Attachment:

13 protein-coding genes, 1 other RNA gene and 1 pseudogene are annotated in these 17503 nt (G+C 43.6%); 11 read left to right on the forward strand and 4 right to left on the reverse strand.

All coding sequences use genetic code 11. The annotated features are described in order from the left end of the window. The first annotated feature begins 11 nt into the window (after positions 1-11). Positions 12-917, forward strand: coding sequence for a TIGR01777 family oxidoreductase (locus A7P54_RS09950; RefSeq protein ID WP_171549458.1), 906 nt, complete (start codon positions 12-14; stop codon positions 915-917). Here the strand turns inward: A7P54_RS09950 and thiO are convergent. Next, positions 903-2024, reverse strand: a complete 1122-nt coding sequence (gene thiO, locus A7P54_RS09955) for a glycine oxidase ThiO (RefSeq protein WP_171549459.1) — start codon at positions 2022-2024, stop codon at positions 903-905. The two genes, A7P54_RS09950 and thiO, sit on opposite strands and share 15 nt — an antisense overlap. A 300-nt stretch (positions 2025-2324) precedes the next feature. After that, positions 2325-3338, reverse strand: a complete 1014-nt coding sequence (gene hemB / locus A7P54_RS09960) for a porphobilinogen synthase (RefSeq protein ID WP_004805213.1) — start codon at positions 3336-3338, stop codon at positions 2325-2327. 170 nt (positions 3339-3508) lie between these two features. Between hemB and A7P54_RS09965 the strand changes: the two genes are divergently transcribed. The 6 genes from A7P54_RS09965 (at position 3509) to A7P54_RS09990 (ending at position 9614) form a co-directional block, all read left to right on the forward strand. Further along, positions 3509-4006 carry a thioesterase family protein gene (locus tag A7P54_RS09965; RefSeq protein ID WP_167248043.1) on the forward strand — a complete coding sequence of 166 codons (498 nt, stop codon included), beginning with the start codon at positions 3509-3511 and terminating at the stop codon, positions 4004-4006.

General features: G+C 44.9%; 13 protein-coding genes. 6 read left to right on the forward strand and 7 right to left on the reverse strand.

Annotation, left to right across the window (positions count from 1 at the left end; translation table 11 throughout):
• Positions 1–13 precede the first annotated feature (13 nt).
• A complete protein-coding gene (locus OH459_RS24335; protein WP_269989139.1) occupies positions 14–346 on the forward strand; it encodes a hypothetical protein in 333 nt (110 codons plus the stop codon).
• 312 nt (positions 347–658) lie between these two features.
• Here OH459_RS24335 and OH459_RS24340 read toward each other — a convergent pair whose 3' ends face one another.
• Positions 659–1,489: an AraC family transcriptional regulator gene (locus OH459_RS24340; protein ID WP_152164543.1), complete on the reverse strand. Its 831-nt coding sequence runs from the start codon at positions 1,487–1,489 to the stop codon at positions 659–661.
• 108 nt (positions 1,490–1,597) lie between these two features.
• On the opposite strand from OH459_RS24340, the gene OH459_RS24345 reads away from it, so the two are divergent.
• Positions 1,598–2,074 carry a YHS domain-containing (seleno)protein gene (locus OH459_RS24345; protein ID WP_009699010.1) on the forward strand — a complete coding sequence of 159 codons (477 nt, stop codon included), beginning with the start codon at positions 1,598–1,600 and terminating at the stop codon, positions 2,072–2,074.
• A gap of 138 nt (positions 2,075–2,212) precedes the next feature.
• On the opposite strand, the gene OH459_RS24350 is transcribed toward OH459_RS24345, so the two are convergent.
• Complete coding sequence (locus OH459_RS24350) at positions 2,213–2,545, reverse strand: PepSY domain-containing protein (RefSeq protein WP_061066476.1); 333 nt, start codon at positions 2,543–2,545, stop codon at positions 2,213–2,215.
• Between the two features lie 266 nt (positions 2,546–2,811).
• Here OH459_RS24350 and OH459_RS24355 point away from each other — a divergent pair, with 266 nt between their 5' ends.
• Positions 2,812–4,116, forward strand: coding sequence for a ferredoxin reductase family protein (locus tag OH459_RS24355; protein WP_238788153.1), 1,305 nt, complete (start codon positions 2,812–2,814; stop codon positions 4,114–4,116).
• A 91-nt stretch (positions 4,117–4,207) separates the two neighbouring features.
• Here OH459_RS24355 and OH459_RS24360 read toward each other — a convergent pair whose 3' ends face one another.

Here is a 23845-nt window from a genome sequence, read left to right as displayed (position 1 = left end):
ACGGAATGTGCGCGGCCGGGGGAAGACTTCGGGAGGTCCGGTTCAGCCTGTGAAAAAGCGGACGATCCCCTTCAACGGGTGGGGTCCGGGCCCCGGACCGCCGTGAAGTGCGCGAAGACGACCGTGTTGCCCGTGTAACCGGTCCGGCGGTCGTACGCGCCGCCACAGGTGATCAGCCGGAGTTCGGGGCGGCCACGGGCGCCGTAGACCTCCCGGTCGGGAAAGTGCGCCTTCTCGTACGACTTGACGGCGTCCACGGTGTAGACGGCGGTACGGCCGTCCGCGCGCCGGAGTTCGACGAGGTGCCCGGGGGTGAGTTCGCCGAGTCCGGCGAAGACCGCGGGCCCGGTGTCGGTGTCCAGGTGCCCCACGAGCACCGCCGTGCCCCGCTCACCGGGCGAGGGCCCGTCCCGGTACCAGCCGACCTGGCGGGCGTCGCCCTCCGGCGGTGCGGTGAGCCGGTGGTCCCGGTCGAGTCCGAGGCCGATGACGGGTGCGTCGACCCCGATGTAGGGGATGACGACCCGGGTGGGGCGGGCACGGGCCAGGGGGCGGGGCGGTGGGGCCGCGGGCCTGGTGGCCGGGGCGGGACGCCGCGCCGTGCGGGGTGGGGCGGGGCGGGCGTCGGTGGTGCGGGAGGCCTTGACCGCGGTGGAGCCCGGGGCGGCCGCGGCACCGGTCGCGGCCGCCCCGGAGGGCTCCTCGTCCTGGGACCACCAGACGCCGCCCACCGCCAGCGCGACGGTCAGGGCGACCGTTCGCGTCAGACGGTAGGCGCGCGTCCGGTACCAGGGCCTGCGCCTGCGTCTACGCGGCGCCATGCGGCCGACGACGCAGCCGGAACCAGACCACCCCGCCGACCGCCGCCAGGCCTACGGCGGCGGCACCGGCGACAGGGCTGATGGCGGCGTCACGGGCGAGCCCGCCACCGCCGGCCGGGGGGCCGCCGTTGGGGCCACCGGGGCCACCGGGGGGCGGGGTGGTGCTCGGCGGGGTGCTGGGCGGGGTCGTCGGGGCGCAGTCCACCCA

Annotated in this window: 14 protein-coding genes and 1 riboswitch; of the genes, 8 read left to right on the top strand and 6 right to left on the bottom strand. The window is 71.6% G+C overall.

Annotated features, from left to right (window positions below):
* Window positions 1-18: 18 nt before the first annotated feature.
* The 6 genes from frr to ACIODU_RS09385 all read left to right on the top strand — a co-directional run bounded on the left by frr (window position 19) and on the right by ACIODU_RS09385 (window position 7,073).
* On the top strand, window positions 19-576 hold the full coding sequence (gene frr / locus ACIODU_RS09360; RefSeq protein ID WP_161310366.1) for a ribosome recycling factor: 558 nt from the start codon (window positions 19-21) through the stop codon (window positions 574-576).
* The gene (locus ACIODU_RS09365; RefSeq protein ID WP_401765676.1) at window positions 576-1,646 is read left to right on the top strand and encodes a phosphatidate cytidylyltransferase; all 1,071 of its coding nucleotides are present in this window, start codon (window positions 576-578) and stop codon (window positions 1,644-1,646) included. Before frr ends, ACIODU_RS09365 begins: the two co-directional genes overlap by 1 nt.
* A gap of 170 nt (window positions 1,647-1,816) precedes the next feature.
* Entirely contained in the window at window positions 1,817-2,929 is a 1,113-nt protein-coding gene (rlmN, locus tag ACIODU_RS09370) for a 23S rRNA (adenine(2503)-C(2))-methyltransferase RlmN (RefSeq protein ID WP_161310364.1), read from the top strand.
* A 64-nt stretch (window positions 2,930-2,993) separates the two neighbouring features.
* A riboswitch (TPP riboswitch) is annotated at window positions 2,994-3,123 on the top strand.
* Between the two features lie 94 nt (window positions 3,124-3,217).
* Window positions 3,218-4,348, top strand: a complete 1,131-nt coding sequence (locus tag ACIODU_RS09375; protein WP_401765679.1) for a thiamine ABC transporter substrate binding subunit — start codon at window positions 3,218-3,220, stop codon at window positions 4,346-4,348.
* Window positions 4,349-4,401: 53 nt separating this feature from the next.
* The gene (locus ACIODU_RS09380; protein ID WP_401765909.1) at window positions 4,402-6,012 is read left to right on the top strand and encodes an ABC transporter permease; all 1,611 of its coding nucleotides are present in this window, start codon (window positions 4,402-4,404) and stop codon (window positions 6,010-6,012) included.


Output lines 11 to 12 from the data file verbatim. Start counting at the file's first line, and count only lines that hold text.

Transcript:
• On the opposite strand from OH459_RS24340, the gene OH459_RS24345 reads away from it, so the two are divergent.
• Positions 1,598–2,074 carry a YHS domain-containing (seleno)protein gene (locus OH459_RS24345; protein ID WP_009699010.1) on the forward strand — a complete coding sequence of 159 codons (477 nt, stop codon included), beginning with the start codon at positions 1,598–1,600 and terminating at the stop codon, positions 2,072–2,074.